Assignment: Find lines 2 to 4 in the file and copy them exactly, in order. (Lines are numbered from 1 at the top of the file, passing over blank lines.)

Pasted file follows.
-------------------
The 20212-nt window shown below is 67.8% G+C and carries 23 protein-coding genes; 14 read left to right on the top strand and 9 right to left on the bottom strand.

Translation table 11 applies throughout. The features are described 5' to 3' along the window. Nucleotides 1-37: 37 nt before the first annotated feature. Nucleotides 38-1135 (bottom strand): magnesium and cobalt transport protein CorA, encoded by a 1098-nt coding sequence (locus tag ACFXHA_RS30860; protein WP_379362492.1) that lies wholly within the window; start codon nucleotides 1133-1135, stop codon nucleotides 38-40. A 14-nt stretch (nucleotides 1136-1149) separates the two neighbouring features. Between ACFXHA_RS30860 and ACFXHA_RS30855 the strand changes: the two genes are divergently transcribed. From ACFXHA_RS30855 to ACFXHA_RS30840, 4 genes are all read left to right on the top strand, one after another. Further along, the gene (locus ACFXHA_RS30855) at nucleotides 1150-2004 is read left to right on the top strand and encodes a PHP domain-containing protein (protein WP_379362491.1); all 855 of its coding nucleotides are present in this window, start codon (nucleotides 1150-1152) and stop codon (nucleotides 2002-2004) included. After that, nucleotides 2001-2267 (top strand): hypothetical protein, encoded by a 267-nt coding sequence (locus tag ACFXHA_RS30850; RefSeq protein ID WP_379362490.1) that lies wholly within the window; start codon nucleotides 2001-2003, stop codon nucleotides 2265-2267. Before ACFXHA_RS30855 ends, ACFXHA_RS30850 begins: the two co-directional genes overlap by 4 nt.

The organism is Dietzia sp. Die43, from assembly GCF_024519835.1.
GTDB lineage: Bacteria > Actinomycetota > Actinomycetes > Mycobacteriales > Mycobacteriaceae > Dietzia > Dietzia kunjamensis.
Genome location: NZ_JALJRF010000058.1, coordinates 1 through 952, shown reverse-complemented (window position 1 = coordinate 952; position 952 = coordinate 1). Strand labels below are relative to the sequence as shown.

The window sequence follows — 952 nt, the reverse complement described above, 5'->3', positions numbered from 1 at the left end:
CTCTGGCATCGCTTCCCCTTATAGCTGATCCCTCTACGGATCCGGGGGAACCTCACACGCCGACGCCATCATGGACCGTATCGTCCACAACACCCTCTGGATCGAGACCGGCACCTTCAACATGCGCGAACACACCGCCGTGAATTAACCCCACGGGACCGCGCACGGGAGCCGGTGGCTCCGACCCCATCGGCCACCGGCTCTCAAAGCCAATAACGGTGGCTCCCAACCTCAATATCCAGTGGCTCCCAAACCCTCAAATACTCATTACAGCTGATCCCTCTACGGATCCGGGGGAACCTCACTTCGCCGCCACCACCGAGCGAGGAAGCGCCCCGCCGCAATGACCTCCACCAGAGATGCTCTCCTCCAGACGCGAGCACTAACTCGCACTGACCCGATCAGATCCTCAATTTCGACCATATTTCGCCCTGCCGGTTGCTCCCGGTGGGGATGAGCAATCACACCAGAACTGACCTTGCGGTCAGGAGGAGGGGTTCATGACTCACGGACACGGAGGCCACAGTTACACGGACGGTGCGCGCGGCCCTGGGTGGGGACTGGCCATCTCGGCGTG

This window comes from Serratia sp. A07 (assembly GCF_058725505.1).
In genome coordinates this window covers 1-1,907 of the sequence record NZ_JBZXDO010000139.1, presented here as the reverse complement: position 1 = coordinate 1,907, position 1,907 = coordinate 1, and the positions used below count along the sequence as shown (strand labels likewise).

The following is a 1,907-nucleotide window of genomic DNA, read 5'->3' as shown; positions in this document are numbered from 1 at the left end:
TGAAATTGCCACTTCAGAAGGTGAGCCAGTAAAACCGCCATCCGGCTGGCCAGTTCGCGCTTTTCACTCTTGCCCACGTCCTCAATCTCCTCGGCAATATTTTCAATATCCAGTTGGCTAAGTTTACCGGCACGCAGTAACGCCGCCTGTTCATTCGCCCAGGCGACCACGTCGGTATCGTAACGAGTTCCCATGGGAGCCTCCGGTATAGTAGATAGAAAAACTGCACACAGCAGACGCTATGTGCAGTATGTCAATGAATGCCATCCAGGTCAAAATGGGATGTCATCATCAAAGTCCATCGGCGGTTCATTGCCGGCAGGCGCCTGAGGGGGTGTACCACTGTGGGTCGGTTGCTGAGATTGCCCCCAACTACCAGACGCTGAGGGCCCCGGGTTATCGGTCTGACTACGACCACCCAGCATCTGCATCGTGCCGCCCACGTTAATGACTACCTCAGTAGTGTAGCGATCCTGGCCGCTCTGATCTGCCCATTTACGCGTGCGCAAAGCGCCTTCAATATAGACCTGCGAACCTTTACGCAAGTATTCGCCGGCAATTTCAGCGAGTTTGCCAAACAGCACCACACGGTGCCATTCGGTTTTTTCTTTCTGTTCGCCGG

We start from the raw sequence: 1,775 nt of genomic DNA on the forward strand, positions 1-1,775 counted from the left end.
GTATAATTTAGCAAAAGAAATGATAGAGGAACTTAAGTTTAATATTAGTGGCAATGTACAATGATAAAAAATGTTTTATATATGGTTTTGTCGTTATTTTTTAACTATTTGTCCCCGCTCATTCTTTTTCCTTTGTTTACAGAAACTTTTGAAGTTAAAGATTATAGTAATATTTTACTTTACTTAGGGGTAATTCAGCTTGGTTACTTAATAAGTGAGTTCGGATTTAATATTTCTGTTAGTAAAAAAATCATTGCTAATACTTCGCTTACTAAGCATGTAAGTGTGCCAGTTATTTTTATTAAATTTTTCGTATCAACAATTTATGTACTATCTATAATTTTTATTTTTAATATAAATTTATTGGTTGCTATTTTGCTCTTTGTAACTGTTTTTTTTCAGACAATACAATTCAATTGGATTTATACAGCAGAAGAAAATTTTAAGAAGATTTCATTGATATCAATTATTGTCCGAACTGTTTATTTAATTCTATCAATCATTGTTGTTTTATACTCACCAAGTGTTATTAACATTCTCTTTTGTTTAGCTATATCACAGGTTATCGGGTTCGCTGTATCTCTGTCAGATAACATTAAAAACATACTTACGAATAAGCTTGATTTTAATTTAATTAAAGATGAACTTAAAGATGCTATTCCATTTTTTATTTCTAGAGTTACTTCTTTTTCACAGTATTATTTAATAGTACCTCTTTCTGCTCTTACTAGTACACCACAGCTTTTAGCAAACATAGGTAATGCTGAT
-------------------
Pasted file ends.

Translation table 11 applies throughout. The features are described 5' to 3' along the window. Nucleotides 1-37: 37 nt before the first annotated feature. Nucleotides 38-1135 (bottom strand): magnesium and cobalt transport protein CorA, encoded by a 1098-nt coding sequence (locus tag ACFXHA_RS30860; protein WP_379362492.1) that lies wholly within the window; start codon nucleotides 1133-1135, stop codon nucleotides 38-40. A 14-nt stretch (nucleotides 1136-1149) separates the two neighbouring features. Between ACFXHA_RS30860 and ACFXHA_RS30855 the strand changes: the two genes are divergently transcribed. From ACFXHA_RS30855 to ACFXHA_RS30840, 4 genes are all read left to right on the top strand, one after another. Further along, the gene (locus ACFXHA_RS30855) at nucleotides 1150-2004 is read left to right on the top strand and encodes a PHP domain-containing protein (protein WP_379362491.1); all 855 of its coding nucleotides are present in this window, start codon (nucleotides 1150-1152) and stop codon (nucleotides 2002-2004) included. After that, nucleotides 2001-2267 (top strand): hypothetical protein, encoded by a 267-nt coding sequence (locus tag ACFXHA_RS30850; RefSeq protein ID WP_379362490.1) that lies wholly within the window; start codon nucleotides 2001-2003, stop codon nucleotides 2265-2267. Before ACFXHA_RS30855 ends, ACFXHA_RS30850 begins: the two co-directional genes overlap by 4 nt.

The organism is Dietzia sp. Die43, from assembly GCF_024519835.1.
GTDB lineage: Bacteria > Actinomycetota > Actinomycetes > Mycobacteriales > Mycobacteriaceae > Dietzia > Dietzia kunjamensis.